Logic would dictate that both Forman and Paxson wouldn't be given another chance if they find themselves feuding with Fred Hoiberg at some point in the future, but the likelihood of them staying, as opposed to Hoiberg, is a favorable one. If you can get away with fighting a co-worker, you can probably get away with anything. The loyalty factor, while admittedly impressive to some extent, has reached levels that now sees fans ask tough questions about the priorities of the team, while generally questioning if ownership is willing to make the tough call of moving on to someone else down the road, if problems keep finding their ways into the inner workings of the team.
To many, the close ties between Jerry Reinsdorf and his leading men is a hindrance, not an asset, and there are growing concerns of them living by a double standard. The much criticized public statement from Reinsdorf regarding Thibodeau's dismissal, included a bit that you have to wonder if management and ownership operate after themselves:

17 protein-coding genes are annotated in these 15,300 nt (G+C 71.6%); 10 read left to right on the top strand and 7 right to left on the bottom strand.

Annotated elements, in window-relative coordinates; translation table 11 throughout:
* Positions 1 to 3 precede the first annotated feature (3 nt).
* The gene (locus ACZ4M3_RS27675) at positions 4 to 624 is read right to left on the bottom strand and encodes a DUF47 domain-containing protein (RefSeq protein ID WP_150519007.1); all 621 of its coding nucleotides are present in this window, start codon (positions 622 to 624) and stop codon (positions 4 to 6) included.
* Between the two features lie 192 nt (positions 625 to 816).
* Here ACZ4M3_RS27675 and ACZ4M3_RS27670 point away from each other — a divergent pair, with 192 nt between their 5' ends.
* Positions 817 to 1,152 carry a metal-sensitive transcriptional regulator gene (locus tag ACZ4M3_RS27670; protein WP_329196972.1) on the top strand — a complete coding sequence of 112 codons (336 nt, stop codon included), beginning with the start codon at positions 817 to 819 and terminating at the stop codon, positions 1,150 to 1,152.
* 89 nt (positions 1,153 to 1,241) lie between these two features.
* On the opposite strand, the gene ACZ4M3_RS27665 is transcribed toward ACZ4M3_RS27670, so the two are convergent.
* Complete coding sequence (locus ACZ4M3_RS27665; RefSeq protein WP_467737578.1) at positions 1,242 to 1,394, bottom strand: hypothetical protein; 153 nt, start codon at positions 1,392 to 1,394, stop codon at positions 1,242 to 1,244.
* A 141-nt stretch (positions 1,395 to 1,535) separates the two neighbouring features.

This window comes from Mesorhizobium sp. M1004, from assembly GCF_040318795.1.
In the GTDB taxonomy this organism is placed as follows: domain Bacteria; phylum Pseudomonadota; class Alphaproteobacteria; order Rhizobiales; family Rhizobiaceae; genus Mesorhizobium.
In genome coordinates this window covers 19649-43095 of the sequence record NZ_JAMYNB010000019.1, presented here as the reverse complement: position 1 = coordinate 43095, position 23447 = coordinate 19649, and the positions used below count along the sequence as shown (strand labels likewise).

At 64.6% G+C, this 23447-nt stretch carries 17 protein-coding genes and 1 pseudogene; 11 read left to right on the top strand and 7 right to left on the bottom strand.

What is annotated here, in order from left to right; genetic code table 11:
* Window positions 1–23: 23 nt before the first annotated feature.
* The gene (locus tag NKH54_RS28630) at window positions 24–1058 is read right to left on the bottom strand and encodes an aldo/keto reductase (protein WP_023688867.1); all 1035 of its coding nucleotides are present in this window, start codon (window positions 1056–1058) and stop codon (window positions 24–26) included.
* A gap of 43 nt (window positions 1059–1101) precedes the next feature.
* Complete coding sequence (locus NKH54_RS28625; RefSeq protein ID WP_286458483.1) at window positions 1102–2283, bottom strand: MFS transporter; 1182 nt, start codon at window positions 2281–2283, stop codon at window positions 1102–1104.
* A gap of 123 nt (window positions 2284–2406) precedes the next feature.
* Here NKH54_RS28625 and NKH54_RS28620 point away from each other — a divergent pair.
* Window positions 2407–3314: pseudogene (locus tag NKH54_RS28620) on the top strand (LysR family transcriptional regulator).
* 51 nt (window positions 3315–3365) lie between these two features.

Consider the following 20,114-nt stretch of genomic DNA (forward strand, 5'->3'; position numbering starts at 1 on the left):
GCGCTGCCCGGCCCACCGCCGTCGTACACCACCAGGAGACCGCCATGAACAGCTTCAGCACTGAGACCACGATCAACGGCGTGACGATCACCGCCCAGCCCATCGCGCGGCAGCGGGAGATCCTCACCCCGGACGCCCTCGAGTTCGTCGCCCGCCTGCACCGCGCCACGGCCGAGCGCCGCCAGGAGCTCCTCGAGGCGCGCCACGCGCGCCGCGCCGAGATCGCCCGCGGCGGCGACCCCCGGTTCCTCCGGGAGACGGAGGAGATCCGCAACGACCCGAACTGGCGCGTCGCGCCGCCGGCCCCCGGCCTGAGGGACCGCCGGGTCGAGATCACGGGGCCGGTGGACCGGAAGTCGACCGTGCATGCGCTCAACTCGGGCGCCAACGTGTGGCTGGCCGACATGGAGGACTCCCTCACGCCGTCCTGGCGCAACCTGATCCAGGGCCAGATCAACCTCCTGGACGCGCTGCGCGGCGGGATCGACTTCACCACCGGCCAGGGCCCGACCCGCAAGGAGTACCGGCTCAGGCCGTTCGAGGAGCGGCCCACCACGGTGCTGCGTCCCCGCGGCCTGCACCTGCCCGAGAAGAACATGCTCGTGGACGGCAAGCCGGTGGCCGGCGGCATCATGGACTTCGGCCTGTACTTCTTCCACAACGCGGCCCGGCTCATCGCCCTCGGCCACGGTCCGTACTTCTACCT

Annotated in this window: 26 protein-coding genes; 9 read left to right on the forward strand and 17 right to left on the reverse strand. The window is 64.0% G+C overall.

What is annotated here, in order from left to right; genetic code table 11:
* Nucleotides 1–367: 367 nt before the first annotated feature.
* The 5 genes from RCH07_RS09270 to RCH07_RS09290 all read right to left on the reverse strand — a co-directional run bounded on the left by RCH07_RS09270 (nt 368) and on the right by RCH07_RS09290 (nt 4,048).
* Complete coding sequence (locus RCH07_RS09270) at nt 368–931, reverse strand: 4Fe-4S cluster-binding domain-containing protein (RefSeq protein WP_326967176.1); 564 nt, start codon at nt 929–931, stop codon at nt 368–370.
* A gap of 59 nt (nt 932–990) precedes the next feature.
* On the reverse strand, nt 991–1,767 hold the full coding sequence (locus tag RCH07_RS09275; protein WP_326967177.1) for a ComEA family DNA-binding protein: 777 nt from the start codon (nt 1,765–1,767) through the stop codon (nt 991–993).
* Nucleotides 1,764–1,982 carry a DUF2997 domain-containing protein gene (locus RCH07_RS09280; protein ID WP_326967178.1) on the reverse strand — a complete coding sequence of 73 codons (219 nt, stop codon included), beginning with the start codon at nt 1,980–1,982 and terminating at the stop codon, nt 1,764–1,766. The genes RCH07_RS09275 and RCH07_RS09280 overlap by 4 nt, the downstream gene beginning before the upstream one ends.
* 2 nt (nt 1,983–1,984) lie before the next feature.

Teams that consistently perform at the highest levels are able to come together and be unified across the organization-staff, players, coaches, management and ownership. When everyone is on the same page, trust develops and teams can grow and succeed together.